Government mismanagement is turning key inquiry into farce: McGrath
Push for FG / Lab committee majority reinforces concerns about motivation for inquiry
Fianna Fáil has responded to the latest twist in the Government’s ham-fisted management of the banking inquiry, following the decision to postpone the first meeting of the inquiry to facilitate the Government’s latest attempt to control the committee’s agenda and block membership of Marc Mac Sharry.
Fianna Fáil Finance Spokesperson Michael McGrath commented, “The Banking Inquiry should commence as planned on Wednesday and should not be delayed by Fine Gael and Labour’s attempts to play politics with the committee membership. The continued cack-handed mismanagement of the process is now turning this key public investigation into a farce.
Deputy McGrath said: “Nine members of the Oireachtas have been validly chosen by their parties and their peers and the Banking Inquiry should proceed with its inaugural meeting in Leinster House on Wednesday. The public have been waiting long enough for this investigation and it should not be delayed so Fine Gael and Labour can play cynical games because they are not happy with the make-up of the committee and want to control the agenda.
“If the government seeks to overturn the valid decision of the Seanad Committee on Selection, the public will correctly question the motivation of the Government in this process. Such a manoeuvre would simply be to ensure that Fine Gael and Labour have a majority on the committee. This is supposed to be an independent parliamentary inquiry whose focus is on getting to the truth behind the banking collapse in this country. If it is genuinely non-political, why is the Government tying itself in knots in an attempt to guarantee an in-built majority?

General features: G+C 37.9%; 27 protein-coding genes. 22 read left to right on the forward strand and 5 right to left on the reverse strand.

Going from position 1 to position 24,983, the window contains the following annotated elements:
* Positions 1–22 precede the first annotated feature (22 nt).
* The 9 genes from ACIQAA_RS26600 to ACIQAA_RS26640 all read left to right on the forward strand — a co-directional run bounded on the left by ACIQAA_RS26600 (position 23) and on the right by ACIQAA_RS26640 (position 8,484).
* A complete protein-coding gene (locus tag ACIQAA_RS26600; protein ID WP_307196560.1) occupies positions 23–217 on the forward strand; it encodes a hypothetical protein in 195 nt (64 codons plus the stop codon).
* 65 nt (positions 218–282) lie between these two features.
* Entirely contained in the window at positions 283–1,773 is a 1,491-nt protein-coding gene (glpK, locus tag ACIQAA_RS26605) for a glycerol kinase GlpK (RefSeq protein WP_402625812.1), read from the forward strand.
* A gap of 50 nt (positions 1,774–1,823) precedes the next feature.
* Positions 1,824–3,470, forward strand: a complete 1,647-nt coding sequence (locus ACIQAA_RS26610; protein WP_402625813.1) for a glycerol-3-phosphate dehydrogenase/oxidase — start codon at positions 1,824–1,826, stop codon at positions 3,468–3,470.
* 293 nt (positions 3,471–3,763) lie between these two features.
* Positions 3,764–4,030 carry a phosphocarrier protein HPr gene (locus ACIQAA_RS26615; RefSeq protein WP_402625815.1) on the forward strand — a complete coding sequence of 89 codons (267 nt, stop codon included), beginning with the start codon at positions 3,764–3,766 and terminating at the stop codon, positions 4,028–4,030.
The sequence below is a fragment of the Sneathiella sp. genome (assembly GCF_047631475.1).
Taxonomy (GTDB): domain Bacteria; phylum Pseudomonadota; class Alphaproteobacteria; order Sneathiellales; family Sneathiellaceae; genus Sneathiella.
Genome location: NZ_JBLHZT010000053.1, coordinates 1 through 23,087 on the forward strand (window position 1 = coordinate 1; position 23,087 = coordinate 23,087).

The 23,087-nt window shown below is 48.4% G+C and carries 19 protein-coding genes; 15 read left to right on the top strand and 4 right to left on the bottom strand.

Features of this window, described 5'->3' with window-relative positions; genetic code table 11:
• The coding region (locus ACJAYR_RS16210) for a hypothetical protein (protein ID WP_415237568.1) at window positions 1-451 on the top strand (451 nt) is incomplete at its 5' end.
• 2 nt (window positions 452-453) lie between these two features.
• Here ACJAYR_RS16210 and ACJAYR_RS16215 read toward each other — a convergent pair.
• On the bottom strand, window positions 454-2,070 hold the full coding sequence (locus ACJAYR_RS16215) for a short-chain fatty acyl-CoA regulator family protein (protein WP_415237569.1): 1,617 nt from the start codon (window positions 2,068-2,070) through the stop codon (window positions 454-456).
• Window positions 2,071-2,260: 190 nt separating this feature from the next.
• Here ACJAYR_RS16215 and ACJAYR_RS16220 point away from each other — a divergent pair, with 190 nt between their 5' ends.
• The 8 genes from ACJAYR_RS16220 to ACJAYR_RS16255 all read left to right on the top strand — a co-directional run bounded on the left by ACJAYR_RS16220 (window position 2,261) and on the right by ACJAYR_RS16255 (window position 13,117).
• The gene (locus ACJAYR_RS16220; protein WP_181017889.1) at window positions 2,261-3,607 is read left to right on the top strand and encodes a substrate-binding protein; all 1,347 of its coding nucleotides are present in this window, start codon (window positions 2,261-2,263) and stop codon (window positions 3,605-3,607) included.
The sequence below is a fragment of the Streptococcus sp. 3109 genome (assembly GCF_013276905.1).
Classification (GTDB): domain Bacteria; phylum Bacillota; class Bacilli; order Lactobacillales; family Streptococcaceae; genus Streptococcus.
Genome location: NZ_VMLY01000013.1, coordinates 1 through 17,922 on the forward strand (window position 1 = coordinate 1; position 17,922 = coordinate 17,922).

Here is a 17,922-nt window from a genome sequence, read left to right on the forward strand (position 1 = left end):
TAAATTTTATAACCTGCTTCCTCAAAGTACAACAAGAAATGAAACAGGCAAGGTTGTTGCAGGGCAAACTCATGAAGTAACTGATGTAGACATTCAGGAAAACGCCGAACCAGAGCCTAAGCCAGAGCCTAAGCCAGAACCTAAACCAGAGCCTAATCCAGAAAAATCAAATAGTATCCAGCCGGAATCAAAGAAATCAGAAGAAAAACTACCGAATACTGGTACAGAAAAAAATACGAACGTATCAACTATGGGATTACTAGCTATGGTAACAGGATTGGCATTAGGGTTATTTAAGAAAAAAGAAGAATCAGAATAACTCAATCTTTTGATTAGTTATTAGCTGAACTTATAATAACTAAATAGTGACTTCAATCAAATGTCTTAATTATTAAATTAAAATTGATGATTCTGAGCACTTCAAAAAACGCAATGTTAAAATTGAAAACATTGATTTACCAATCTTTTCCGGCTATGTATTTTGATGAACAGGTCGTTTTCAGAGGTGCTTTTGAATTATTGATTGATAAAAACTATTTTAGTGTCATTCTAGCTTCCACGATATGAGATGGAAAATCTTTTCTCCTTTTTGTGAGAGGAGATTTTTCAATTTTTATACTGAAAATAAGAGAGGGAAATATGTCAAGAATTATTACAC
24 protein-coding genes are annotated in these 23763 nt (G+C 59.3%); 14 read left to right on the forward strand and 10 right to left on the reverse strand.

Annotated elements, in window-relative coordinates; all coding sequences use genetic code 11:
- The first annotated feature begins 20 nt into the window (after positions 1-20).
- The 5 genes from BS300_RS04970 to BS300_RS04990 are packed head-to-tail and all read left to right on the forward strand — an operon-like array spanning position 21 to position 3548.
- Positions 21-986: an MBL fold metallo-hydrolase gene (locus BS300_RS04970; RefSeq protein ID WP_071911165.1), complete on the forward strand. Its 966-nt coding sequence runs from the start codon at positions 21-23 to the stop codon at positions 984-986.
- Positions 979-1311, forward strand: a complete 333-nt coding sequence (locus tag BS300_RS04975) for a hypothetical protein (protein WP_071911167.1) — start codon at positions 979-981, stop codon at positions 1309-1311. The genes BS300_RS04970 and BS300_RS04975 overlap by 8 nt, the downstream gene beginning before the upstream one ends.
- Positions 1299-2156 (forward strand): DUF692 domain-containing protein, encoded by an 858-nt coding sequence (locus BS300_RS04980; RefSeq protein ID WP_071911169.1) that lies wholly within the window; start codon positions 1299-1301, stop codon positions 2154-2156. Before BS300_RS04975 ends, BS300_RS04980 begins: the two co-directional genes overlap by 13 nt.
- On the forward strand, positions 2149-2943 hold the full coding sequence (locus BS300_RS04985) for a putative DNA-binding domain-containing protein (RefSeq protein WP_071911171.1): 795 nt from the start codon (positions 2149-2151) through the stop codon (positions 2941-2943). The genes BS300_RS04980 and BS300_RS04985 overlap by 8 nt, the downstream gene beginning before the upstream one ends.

“Since the beginning, we have expressed the view that this work should have been carried out in public by a fully independent process modelled on the same lines as the Leveson Inquiry in Britain. We expressed the suspicion that for the Government, this was more about party political advantage than it was about getting to the truth of what happened. This latest stunt, postponing the commencement of the inquiry to find time to change the democratically expressed view of the Oireachtas proves that these concerns were well founded.
“However, the Government set its face against a properly independent inquiry and proceeded with this model. The Oireachtas has chosen its representatives. We now just want to get on with the process on behalf of the public. We have the full complement of members, properly selected, and we should proceed this week.”